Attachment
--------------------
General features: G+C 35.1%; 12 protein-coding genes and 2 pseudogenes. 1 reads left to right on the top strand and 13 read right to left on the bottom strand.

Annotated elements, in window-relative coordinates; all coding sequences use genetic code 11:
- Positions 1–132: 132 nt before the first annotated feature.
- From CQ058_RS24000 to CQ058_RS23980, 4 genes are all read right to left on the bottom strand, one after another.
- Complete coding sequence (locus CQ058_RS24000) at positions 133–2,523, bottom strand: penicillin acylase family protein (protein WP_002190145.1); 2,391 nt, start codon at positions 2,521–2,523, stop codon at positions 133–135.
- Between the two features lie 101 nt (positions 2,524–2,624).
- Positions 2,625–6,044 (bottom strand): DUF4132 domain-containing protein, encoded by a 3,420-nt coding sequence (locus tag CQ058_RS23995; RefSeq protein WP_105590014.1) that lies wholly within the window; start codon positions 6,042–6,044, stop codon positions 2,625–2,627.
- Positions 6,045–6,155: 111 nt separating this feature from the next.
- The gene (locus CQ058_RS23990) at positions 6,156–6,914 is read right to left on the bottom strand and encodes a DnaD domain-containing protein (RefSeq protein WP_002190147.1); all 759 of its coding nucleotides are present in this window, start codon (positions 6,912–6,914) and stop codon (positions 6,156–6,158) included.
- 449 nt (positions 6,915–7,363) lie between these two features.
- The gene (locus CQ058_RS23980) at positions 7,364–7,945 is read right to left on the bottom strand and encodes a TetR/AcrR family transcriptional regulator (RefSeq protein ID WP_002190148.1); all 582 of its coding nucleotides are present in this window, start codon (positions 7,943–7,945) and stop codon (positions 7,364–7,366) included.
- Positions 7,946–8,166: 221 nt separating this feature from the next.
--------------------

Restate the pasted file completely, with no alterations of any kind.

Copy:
General features: G+C 35.1%; 12 protein-coding genes and 2 pseudogenes. 1 reads left to right on the top strand and 13 read right to left on the bottom strand.

Annotated elements, in window-relative coordinates; all coding sequences use genetic code 11:
- Positions 1–132: 132 nt before the first annotated feature.
- From CQ058_RS24000 to CQ058_RS23980, 4 genes are all read right to left on the bottom strand, one after another.
- Complete coding sequence (locus CQ058_RS24000) at positions 133–2,523, bottom strand: penicillin acylase family protein (protein WP_002190145.1); 2,391 nt, start codon at positions 2,521–2,523, stop codon at positions 133–135.
- Between the two features lie 101 nt (positions 2,524–2,624).
- Positions 2,625–6,044 (bottom strand): DUF4132 domain-containing protein, encoded by a 3,420-nt coding sequence (locus tag CQ058_RS23995; RefSeq protein WP_105590014.1) that lies wholly within the window; start codon positions 6,042–6,044, stop codon positions 2,625–2,627.
- Positions 6,045–6,155: 111 nt separating this feature from the next.
- The gene (locus CQ058_RS23990) at positions 6,156–6,914 is read right to left on the bottom strand and encodes a DnaD domain-containing protein (RefSeq protein WP_002190147.1); all 759 of its coding nucleotides are present in this window, start codon (positions 6,912–6,914) and stop codon (positions 6,156–6,158) included.
- 449 nt (positions 6,915–7,363) lie between these two features.
- The gene (locus CQ058_RS23980) at positions 7,364–7,945 is read right to left on the bottom strand and encodes a TetR/AcrR family transcriptional regulator (RefSeq protein ID WP_002190148.1); all 582 of its coding nucleotides are present in this window, start codon (positions 7,943–7,945) and stop codon (positions 7,364–7,366) included.
- Positions 7,946–8,166: 221 nt separating this feature from the next.